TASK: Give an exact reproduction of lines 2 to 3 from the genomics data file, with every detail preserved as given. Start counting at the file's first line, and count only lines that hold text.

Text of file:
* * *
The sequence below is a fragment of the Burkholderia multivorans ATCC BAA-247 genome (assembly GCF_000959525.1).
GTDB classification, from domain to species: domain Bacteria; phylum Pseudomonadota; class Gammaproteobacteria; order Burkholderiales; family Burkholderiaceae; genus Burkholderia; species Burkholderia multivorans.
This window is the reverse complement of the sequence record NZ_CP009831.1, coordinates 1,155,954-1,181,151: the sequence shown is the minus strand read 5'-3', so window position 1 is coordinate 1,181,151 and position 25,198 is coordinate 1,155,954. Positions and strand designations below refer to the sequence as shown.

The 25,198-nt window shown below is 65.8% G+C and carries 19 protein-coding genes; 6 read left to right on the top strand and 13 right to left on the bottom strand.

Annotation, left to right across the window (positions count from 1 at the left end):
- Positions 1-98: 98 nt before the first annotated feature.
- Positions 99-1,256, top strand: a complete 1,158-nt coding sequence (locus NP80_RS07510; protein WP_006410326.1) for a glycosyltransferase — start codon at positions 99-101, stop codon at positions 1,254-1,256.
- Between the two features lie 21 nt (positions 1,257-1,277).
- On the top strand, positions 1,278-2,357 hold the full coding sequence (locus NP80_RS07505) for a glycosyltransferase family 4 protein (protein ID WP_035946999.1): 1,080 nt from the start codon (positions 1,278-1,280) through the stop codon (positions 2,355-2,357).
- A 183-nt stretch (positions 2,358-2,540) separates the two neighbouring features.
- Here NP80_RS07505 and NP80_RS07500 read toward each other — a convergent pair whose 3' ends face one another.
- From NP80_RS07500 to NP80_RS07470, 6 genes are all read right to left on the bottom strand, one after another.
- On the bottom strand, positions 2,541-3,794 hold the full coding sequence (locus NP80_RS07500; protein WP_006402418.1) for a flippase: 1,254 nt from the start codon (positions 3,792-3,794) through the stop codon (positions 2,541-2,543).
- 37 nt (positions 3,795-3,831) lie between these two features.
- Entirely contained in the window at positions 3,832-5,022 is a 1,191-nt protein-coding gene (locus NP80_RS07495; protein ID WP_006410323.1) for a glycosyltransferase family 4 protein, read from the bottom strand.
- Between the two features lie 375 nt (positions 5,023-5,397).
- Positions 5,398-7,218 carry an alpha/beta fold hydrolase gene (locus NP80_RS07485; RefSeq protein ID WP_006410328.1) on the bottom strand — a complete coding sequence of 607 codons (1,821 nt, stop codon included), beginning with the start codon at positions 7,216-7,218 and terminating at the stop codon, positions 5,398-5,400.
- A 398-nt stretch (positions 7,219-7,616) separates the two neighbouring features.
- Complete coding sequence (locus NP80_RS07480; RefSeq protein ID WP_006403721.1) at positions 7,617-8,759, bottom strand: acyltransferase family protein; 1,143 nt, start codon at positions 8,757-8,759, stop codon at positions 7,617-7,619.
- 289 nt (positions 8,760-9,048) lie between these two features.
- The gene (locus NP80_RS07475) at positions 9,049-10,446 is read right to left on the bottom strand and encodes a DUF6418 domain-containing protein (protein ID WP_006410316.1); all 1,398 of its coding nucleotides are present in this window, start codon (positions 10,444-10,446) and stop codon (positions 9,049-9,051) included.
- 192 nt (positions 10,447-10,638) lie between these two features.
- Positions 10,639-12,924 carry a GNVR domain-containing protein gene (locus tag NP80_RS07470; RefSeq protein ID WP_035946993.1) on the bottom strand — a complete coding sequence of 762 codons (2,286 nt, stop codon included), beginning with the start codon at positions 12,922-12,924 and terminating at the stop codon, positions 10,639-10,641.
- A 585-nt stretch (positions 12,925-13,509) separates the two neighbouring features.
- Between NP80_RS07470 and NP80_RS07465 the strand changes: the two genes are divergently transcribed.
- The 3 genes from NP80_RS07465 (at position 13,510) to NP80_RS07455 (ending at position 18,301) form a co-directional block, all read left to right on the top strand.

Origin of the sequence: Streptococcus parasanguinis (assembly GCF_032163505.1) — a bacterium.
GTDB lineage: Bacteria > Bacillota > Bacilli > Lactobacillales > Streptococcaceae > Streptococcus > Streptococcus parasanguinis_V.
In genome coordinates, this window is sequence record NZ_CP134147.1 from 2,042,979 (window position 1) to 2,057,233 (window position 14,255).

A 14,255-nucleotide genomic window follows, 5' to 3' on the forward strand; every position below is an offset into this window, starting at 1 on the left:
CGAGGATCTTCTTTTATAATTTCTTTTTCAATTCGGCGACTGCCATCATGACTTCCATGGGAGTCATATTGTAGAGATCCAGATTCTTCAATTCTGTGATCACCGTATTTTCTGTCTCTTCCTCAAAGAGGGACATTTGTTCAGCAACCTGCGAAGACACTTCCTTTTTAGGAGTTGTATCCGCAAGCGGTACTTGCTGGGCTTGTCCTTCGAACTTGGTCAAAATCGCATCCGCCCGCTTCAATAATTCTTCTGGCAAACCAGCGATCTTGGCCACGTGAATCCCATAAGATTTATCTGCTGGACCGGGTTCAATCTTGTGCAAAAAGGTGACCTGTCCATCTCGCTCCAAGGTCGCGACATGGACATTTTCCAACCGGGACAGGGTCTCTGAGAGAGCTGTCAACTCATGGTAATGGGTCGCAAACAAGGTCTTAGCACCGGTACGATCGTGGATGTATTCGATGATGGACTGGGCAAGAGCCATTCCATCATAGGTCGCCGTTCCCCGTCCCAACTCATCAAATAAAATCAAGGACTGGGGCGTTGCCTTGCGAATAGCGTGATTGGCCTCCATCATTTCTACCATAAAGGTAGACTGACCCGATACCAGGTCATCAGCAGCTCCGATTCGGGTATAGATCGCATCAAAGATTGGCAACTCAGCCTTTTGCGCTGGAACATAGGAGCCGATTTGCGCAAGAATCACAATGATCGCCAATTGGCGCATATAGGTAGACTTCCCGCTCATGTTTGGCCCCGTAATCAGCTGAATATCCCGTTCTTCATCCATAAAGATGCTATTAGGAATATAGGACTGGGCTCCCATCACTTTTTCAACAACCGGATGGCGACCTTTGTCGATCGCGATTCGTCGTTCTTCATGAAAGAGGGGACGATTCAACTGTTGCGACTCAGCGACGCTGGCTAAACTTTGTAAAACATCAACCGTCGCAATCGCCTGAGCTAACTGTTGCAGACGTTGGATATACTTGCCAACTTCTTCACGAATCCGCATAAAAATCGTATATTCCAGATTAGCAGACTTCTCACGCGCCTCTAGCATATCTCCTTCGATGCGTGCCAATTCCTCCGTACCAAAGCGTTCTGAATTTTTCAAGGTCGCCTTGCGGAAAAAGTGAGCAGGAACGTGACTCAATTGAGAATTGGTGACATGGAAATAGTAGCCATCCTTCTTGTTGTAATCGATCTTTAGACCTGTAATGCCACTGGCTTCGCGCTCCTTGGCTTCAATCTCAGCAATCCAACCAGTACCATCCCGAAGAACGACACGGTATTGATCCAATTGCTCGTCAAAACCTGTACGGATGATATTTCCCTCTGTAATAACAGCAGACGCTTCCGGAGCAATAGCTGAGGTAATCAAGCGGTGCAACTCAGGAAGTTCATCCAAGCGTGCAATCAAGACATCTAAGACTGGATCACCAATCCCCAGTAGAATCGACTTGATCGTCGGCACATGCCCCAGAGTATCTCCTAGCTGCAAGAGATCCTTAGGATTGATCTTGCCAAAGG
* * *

GTDB classification, from domain to species: domain Bacteria; phylum Pseudomonadota; class Gammaproteobacteria; order Burkholderiales; family Burkholderiaceae; genus Burkholderia; species Burkholderia multivorans.
This window is the reverse complement of the sequence record NZ_CP009831.1, coordinates 1,155,954-1,181,151: the sequence shown is the minus strand read 5'-3', so window position 1 is coordinate 1,181,151 and position 25,198 is coordinate 1,155,954. Positions and strand designations below refer to the sequence as shown.